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SpaceX will bring its Crew Dragon spacecraft home from the International Space Station Friday, capping its historic first test flight.

If all goes well, it’ll bring SpaceX one step closer to ending the United States’ years-long reliance on Russia to fly NASA astronauts to and from the ISS. Crew Dragon is SpaceX’s first capsule built to carry humans.

At about 2:30 am ET on Friday, Crew Dragon will unlatch from the ISS and continue to zip through orbit for the next five hours. It’ll then spend about 15 minutes firing its engines to slow its descent, allowing the spacecraft to safely cut back through the Earth’s thick atmosphere.

Finally, Crew Dragon, will deploy a plume of parachutes and drift to a landing in the Atlantic Ocean where recovery ships will be standing by to haul it out of the water.

The trip back to Earth will be a final key test for Crew Dragon, which launched an uncrewed demonstration mission on Saturday and linked up with the ISS on Sunday.

SpaceX's Crew Dragon docking with the International Space Station.

NASA has been unable to fly humans since the final Space Shuttle retired in 2011. NASA turned to the private sector to develop the next generation of human spaceflight hardware.

SpaceX and Boeing (BA), which is building a vehicle called Starliner, have contracts worth up to $2.6 billion and $4.2 billion, respectively. NASA hoped their spacecrafts would start flying in 2017. Both SpaceX and Boeing (BA) have been hampered with delays — but 2019 could be the year they start flying crew.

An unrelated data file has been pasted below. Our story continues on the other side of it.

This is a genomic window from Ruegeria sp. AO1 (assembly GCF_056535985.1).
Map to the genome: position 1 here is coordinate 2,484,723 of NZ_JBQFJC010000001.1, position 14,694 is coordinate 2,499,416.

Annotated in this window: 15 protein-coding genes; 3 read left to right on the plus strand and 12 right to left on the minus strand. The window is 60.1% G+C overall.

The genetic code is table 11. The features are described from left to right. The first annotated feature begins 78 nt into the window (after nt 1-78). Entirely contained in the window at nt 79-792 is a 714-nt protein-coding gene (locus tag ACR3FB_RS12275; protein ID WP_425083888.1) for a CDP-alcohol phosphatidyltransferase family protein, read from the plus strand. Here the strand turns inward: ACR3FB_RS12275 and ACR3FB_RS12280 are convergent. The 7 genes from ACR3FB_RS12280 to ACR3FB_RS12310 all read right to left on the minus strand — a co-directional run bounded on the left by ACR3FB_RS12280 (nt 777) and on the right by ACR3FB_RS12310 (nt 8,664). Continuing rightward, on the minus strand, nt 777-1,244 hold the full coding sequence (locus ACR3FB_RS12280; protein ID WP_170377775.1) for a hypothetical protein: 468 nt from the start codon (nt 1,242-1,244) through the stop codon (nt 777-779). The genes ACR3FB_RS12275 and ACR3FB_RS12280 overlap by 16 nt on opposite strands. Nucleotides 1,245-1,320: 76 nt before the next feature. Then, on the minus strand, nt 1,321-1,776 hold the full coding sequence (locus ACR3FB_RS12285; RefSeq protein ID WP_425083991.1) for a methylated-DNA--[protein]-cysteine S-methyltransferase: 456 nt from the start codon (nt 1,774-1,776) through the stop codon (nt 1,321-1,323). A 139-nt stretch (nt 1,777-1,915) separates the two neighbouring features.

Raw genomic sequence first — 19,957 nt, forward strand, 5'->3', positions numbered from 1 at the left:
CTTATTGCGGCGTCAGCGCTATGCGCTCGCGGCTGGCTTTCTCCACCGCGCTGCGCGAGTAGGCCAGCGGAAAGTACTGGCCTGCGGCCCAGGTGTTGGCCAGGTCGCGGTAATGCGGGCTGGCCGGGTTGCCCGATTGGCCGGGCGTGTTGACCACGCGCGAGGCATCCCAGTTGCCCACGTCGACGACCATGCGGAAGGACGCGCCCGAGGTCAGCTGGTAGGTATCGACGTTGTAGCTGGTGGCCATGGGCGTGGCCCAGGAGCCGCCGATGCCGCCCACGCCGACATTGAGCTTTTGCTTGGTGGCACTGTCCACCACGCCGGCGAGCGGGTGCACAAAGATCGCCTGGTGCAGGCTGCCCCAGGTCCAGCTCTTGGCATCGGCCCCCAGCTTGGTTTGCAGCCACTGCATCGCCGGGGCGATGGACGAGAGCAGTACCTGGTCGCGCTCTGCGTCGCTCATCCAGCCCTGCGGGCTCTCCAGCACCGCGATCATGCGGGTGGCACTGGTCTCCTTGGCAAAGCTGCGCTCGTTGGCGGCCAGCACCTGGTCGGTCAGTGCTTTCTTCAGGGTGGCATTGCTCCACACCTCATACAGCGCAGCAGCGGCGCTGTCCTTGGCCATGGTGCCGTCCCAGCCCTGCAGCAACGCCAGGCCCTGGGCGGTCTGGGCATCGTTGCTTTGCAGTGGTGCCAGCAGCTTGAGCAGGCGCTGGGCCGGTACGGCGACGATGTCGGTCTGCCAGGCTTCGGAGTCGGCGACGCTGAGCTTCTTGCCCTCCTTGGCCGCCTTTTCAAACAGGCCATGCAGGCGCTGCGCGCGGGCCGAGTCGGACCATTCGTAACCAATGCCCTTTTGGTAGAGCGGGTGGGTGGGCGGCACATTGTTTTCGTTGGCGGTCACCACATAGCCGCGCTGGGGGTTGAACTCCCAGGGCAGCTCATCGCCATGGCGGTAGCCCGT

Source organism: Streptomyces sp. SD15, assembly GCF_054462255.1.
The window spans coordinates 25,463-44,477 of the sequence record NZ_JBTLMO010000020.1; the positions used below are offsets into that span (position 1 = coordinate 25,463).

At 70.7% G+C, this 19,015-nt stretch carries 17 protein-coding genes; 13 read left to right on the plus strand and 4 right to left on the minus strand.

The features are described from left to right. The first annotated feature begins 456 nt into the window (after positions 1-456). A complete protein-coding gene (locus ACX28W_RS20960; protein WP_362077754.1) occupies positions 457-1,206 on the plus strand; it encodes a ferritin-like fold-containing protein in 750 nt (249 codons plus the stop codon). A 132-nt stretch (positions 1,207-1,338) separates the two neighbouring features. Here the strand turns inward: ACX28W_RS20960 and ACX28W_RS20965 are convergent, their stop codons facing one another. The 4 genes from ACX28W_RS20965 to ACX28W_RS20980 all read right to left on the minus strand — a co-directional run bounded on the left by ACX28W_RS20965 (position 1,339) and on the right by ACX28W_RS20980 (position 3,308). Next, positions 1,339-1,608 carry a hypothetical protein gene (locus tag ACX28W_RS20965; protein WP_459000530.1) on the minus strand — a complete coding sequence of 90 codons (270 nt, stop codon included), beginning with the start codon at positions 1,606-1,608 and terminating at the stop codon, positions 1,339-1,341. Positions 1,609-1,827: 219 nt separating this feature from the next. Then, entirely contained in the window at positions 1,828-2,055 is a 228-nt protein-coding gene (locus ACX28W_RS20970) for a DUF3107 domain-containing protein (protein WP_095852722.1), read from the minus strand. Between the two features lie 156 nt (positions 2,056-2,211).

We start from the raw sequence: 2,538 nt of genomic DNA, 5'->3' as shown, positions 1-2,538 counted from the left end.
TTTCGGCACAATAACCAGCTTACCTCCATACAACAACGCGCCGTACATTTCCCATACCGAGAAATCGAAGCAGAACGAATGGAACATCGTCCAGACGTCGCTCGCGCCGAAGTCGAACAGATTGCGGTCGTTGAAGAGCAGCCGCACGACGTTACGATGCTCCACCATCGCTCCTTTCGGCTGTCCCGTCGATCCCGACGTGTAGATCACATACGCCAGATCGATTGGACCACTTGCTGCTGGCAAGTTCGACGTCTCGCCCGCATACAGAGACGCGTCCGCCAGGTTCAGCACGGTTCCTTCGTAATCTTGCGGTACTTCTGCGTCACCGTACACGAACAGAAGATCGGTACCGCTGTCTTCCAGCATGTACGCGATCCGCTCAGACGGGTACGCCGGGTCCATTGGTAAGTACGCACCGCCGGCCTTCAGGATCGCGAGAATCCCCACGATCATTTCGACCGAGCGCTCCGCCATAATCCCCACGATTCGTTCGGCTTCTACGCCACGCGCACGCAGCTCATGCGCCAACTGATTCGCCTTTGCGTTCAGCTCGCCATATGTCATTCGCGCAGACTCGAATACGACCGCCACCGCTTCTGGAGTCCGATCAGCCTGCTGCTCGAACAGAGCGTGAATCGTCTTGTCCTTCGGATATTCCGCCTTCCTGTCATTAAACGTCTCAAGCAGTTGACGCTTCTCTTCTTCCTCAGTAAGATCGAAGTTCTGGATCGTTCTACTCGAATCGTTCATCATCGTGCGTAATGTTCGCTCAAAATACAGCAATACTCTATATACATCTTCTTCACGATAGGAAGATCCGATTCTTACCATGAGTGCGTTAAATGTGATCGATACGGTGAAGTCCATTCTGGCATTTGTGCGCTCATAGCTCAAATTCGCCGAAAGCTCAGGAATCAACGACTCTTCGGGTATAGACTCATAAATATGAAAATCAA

NASA is still concerned about safety with both spacecrafts, according to a recent Reuters report and documents from NASA’s safety advisory panel. Those issues still need to be resolved before NASA will fly its astronauts in SpaceX or Boeing’s spacecrafts.

But Elon Musk’s space exploration company is one step ahead of Boeing, as it will get key data from this demo mission to make final adjustments ahead of its inaugural crewed flight.

Crew Dragon also aced a key NASA review ahead of launch, and the space agency hasn’t reported any issues with the mission thus far.

The spacecraft will need to make a safe descent on Friday. The landing technique will be unique to SpaceX, as both Russia’s veteran Soyuz capsule and Boeing’s forthcoming Starliner are designed to land on terra firma rather than at sea.

A final key test on Crew Dragon’s emergency abort system is scheduled for June. And the first crewed mission, which will carry astronauts Doug Hurley and Bob Behnken, is slated for July, according to NASA’s most recent schedule.

The timeline for Boeing’s Starliner is not as clear. It’s slated to fly its first uncrewed demo mission no earlier than April.